Veteran Mauritanian mediator Ahmedou Ould-Abdallah was the United Nations (UN) special representative to Burundi (in the early 1990s), Sudan and Somalia, and headed the UN Office for West Africa.
The PSC Report asked him how successful the African Union (AU) is in dealing with conflicts in Africa.
There are a number of conflicts on the continent where the AU is trying to intervene. Does the AU have the capacity to solve these conflicts?
The major problem is the AU has very good intentions to solve conflicts, but it doesn’t have the capacity to do so.
This is what we are facing in Burundi, for example. In my view, we speak a lot about prevention [of conflicts], but that’s easier said than done. You need to have a strong moral authority and the material and financial capacity to carry this out.
The AU has good intentions, but doesn't have the capacity Tweet this
Burundi remains the best example because it is an old problem. I was representative in Burundi since the 1994 agreements, which led to the Arusha Accord of 2005. But for countries to implement these you need a gendarme [policeman], otherwise it won’t work.
Can the AU play the role of gendarme?
The AU can’t fix this problem [of Burundi], in the same way that the Union of South American Nations can’t solve the problems in Latin America, like in Colombia, for example.
The Arab League can’t solve the problems between the Arab countries. We are asking the AU to do things that don’t correspond to the global reality. We have given the AU a mandate and responsibilities that do not exist in international relations. What I’m saying is very serious.
The AU cannot solve these problems, partly because it doesn’t have the material and financial capacity – it has the moral capacity, which is good – but one has to find a way to strengthen its capacity. Still, the AU can’t be the gendarme, it doesn’t have the means to do so.
Whenever there is a conflict, we see a multiplicity of special envoys, of the UN, the AU, regional organisations. There is also the AU’s Panel of the Wise. How effective are these envoys?
Today, mediation needs a mediator to mediate between mediators Tweet this
Today, mediation has become a problem, but it’s not the fault of the AU. There is a multiplicity of external actors in every conflict – some are freelance, some represent governments and organisations. It’s become so bad that we need a mediator to mediate between the mediators. But there is also an advantage to this because every one of these brings their own sensibilities, their own approach. It has really become a problem that has to be sorted out.
When it comes to intervention in conflicts, the last word seems to be with the regional organisations, as we are seeing in Burundi. Is this more effective?
The question of the relations between the AU and regional organisations is very complicated. Take the case of Burkina Faso. It was very difficult for ECOWAS [the Economic Community of West African States], which is a very respected organisation, to intervene. In the end the people and the army stood together to solve the problem. The East African Community, to which Burundi belongs, has a lot of expertise, but we always come back to the same problem, the interests of individual states: Tanzania, Rwanda, Uganda and others.
Is there a country in Africa today that has the moral authority and the means to back it up, to successfully intervene in conflicts?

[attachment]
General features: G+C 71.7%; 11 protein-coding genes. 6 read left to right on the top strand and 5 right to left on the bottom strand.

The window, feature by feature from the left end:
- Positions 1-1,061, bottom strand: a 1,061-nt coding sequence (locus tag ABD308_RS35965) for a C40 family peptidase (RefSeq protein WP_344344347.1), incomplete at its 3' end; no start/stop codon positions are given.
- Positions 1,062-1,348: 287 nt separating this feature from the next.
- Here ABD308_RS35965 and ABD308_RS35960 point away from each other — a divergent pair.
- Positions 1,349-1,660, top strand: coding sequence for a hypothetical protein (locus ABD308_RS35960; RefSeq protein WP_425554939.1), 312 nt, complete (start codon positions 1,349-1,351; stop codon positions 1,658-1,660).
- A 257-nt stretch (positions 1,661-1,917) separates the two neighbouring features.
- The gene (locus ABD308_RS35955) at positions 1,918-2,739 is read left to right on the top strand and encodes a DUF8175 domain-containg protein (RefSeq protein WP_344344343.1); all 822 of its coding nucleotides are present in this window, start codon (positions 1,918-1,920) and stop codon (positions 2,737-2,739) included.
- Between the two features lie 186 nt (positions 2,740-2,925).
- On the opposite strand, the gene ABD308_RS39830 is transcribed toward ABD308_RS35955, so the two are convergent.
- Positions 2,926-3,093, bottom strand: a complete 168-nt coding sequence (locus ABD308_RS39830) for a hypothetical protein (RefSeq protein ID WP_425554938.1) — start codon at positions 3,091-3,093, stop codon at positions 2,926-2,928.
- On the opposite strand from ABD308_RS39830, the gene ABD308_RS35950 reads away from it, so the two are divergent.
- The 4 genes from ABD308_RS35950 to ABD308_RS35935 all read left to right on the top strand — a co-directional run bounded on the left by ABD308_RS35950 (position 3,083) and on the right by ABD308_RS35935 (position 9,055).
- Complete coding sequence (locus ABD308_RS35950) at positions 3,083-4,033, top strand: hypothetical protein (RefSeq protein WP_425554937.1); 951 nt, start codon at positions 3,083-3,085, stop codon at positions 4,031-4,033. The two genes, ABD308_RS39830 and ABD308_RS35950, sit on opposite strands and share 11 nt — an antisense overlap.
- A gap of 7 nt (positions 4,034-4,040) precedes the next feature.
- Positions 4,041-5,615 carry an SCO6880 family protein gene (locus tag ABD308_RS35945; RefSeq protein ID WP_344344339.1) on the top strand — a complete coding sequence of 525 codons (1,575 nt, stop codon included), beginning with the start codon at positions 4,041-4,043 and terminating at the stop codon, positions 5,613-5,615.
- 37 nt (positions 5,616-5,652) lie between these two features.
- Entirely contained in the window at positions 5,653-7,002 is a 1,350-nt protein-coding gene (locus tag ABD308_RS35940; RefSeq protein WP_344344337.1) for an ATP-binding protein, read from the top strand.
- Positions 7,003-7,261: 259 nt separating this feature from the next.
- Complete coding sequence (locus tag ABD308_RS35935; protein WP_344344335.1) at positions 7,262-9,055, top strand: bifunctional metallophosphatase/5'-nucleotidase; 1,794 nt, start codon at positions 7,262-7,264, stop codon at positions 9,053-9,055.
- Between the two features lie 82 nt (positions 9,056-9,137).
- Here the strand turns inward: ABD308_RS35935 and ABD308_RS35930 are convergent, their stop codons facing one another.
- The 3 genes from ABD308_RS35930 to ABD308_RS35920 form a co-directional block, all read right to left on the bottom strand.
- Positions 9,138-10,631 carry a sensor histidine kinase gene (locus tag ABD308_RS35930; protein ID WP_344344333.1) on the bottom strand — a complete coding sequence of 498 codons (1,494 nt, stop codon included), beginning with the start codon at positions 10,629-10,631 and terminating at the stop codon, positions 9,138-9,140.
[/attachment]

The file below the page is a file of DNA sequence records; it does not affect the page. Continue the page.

The neighbours can play an important role, but the problem is that in many African countries there is not a proper integration of everyone in the country. So it is difficult to give moral and ethical lessons while you have problems at home. You have to set an example. There has to be model recognised by all. Between the desire [to make peace] and the capacity to do so, there is a big gap.
The question of sanctions comes to mind. The AU is doing a good job and it is looking at ways to convince countries to do the right thing, without resorting to sanctions.
The AU’s position is good, but it has to be qualified Tweet this
The AU does impose sanctions against regimes that came to power through a coup d’état. How effective is this?
One of the perverse effects of these sanctions is that where a leader comes to power through rigging elections, you’re telling him: you’re safe, whatever happens, there won’t be a coup d’état because we’ll impose sanctions.
It is a good rule, but it must be imposed when there are coups against a government that was freely and fairly elected. But when you rig an election and people say you can go on governing, that isn’t good. The AU’s position is good, but it has to be qualified.
Many say that the nature of conflicts in Africa has changed and so it needs a new approach. What do you think of that?
Every region and every country has its own specific problems, but we mustn’t push this too far to make Africa a separate case. Africans, just like all other communities, stand up to defend themselves when their vital material, spiritual, moral or political interests are under threat. Then, when you have irresponsible and populist politicians, they exploit these same political and ethnic considerations. When you have presidents who don’t have a vision for their country, they do the same to marginalise regions or communities. The nature of conflicts is the same everywhere. In fact, conflict forms part of daily life. Only violent and bloody conflicts don’t form part of life.
The specificity when it comes to Africa lies in the level of exclusion. When one group takes power, they simply don’t want to share the power or apply the rules that they helped to make. Secondly, they don’t contribute to the development of the country. The country stays poor, so there is not enough wealth to go around. Besides that, the demographic explosion in Africa is a time bomb. I know people say it could be an advantage for Africa, but it is something we can’t control.